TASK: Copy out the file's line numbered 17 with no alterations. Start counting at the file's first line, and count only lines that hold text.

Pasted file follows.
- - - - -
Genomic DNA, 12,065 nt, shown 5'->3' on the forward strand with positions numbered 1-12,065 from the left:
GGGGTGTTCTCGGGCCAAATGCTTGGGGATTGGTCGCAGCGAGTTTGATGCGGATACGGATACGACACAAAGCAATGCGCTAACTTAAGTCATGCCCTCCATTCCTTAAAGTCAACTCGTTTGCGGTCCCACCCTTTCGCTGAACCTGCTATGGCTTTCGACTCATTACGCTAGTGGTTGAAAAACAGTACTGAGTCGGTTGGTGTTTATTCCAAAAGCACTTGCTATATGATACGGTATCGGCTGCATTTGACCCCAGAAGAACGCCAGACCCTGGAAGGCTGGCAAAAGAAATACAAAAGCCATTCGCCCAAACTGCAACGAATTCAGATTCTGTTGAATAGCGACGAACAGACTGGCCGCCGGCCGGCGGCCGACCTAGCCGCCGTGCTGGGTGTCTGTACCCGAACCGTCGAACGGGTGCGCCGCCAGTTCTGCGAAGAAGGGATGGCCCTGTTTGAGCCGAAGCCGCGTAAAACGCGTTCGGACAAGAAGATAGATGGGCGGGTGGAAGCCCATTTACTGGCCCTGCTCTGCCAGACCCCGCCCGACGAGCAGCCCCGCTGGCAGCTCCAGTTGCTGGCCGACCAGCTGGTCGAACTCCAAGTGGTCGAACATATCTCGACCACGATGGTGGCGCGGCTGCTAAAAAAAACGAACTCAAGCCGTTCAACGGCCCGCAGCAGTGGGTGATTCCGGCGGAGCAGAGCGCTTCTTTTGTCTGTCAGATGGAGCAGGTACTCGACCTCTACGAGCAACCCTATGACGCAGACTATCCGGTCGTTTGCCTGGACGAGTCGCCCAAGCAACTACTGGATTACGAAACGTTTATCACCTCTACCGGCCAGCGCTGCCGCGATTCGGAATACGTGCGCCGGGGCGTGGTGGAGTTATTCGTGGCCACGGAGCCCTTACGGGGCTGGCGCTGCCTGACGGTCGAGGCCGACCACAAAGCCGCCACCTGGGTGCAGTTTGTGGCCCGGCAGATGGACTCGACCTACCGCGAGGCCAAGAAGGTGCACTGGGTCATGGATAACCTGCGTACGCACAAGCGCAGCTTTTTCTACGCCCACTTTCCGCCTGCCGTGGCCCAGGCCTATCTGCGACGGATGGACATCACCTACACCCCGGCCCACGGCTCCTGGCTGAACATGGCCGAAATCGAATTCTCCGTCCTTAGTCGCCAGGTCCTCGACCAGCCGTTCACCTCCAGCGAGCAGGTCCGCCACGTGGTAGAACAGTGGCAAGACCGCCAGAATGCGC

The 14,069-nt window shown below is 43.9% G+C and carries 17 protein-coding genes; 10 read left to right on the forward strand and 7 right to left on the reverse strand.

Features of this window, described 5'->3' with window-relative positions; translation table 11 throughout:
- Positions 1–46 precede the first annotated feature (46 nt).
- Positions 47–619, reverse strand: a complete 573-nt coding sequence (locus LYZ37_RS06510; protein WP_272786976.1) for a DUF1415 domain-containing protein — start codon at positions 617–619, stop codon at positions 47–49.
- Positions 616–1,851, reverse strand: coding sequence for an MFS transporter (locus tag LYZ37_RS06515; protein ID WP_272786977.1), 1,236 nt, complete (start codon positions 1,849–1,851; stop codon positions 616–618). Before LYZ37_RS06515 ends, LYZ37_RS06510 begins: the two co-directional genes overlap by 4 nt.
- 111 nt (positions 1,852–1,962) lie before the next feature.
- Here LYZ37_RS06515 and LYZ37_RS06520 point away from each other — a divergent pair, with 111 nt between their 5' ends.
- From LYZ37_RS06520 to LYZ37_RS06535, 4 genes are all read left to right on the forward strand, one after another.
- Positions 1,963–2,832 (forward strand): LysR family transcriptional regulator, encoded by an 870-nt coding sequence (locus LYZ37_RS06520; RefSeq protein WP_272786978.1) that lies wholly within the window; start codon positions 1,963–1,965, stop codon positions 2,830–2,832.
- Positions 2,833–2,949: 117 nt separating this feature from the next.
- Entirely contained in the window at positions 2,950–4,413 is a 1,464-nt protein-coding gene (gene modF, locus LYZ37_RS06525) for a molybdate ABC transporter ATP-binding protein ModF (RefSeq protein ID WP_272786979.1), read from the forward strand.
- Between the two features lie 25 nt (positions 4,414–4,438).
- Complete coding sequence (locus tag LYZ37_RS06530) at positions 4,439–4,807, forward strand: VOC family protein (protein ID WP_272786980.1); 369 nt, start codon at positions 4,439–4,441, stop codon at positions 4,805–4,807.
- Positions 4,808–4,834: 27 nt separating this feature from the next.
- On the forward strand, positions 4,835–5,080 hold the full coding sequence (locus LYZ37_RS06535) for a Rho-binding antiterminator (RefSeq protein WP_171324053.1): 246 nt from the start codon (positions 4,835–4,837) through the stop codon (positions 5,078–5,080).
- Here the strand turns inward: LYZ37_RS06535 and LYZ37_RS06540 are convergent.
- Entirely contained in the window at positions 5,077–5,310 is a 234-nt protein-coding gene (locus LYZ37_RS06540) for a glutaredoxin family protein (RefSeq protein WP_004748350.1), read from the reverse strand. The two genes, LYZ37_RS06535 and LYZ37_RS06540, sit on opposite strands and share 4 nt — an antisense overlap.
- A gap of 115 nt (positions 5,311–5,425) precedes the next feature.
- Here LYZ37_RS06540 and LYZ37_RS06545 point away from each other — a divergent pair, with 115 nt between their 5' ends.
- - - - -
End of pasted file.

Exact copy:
- On the forward strand, positions 4,835–5,080 hold the full coding sequence (locus LYZ37_RS06535) for a Rho-binding antiterminator (RefSeq protein WP_171324053.1): 246 nt from the start codon (positions 4,835–4,837) through the stop codon (positions 5,078–5,080).